(1) Ferguson's truculence conceals an even deeper romantic streak.
(2) In this dance to the music of time in Britain, the Tories are sworn to maintain the hegemony of the free market and Labour to ensure that the idiot punters don’t become too truculent.
(3) Western leaders, increasingly exasperated at Iran's nuclear truculence, were little assuaged by Iran's belated admission of the site's existence, which appears to have come after Iran learned that western intelligence services were on to its secret establishment.
(4) Yet Begin made the mistake of alienating Thatcher with his truculent stance over settlement expansion, and their relationship never recovered.
(5) Wreathed in smiles and profuse apologies for delaying Chisora, after he and Andy Gray had chit-chatted with the often truculent boxer on live radio, Keys delivers some cheery advice in the TalkSport studios.
(6) Less publicly, Trump appears tacitly or explicitly to have given the green light to the Saudi royals to go on the offensive against its truculent neighbour.
(7) The business secretary understands perfectly well that the slump is all about a want of demand – and cannot be explained by rightwing fairy stories about truculent workers pricing themselves out of the market.
(8) It was just bonkers," says Alan Postlethwaite, the truculent vicar of Seascale, who was accused of being a crypto-communist for even thinking the plant might be linked to cancers.
(9) There was the truculent Ray Donovan, featuring Jon Voight; the truculent Luck, starring Dustin Hoffman as an absurdly tetchy racetrack gambler and gangster, involving much mumbling in half-lit rooms; and there was the truculent Boss, starring Kelsey Grammer as a corrupt Chicago mayor, which never quite escaped the stigma of expecting Niles Crane to burst into the room in a flap about missing his appointment to visit the newly opened downtown doll museum.
(10) The Russian foreign ministry released a truculent statement before Tillerson arrived in Moscow, noting that Russian-American relations were going through the “most difficult period since the end of the cold war”.
(11) Her face is truculent; she stares up and away from Oberon, who is apparently being restrained by a sharp-faced Puck.
(12) He took after Rabelais in his humour and certainly also in his truculence, but he was above all himself in his films as in life."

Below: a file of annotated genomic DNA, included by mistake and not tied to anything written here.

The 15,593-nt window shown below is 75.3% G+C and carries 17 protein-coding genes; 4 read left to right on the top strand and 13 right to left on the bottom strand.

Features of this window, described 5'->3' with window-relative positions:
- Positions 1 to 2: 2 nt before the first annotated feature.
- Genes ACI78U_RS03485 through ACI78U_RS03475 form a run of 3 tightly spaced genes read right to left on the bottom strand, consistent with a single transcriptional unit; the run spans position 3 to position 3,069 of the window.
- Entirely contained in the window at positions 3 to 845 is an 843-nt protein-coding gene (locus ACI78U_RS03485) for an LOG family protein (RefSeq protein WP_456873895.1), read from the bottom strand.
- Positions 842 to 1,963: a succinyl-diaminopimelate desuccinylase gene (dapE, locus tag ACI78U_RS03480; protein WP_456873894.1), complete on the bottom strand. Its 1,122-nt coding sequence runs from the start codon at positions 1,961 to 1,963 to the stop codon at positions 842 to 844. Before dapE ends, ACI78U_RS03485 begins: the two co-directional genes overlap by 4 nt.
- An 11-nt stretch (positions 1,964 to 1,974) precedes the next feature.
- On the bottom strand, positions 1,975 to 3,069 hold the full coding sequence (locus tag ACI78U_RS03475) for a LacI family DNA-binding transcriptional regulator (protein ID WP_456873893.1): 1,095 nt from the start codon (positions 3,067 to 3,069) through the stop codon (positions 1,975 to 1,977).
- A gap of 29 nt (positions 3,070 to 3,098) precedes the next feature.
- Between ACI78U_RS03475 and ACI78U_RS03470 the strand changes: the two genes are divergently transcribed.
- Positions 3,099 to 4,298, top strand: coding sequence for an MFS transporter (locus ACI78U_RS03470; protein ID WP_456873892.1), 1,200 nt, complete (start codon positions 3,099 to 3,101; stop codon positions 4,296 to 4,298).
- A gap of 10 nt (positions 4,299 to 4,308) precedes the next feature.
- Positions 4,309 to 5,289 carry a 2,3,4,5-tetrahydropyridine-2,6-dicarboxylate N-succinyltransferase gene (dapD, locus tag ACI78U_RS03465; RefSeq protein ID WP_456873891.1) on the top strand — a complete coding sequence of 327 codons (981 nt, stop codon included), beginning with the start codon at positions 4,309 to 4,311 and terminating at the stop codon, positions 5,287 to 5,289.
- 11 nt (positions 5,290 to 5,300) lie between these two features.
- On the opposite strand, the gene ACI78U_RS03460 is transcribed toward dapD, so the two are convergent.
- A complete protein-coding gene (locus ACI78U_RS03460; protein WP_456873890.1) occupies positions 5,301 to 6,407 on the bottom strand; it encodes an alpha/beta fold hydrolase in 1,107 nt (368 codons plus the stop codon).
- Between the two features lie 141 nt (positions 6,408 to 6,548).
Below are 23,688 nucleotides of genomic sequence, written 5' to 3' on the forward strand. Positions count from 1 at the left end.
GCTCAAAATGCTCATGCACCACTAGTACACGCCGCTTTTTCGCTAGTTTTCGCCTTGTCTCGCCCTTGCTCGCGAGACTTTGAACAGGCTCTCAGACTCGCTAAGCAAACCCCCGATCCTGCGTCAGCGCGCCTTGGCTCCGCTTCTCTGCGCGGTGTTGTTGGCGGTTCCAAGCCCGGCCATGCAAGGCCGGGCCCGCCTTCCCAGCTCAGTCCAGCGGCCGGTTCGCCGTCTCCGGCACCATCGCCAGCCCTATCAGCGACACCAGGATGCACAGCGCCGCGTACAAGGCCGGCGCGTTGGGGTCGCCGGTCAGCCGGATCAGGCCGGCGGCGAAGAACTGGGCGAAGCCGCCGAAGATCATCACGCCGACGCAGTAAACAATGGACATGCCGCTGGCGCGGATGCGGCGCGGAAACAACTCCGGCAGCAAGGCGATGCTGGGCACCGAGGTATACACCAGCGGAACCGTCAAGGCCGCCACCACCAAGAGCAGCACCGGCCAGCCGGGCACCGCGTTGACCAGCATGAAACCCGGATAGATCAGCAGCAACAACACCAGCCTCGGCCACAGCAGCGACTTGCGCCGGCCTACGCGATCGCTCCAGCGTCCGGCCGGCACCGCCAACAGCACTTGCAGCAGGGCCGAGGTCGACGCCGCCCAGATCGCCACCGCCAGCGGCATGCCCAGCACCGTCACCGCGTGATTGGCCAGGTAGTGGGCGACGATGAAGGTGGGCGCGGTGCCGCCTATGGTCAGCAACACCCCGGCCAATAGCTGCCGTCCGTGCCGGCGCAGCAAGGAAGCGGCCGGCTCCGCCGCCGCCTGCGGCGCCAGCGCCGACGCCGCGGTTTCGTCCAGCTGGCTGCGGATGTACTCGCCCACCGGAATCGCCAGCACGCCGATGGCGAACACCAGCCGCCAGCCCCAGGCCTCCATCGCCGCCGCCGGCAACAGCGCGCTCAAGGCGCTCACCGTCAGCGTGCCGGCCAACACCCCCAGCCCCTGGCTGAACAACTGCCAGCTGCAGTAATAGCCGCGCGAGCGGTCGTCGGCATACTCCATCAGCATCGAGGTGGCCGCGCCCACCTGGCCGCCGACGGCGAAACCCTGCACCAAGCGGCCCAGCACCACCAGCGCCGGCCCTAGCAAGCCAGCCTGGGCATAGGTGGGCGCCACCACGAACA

(13) No, the bigger question is this: can Europe handle democracy, however awkward and messy and downright truculent it may be?
(14) Strongly Eurosceptic, with hardline anti-abortion views and hawkish foreign policy, he established himself as a truculent minister who was not afraid to make clear his opposition to coalition policies and Cameron's "compassionate conservatism".
(15) At a later date, speaking on Oprah Winfrey's chatshow, the famously truculent Campbell refused to comment further, saying simply: "I don't want to be involved in this man's case – he has done some terrible things and I don't want to put my family in danger."
(16) Edward VI was originally painted with his legs far apart, echoing a famously truculent image of his father – but it evidently looked too peculiar in a portrait of a young boy, and so the artist changed it to a more natural stance.
(17) All patients met Asher's description for the emergency presentation, the truculence-evasiveness manner, the luxuriance of tales, the eclecticism of the alleged symptoms, the vehement request of dangerous or painful procedures and the apparent senselessness.
(18) Cross-country runs began with a truculent jog until we were out of sight of the teachers, at which point we would repair to the nearest newsagent for sweets and fags.
(19) Nevertheless I went to Old Trafford, in some way heartened by the purity of the truculence, football now having been largely rinsed of its scintillating aggression.
(20) He is one of the most skilled practitioners of the tricky art – much under-rated, sometimes mocked – of keeping the show on the road when the cameras are rolling, dealing with truculent interviewees, sometimes juggling numerous stories and at others filling airtime with informed and engaging commentary when, frankly, there's not much going on.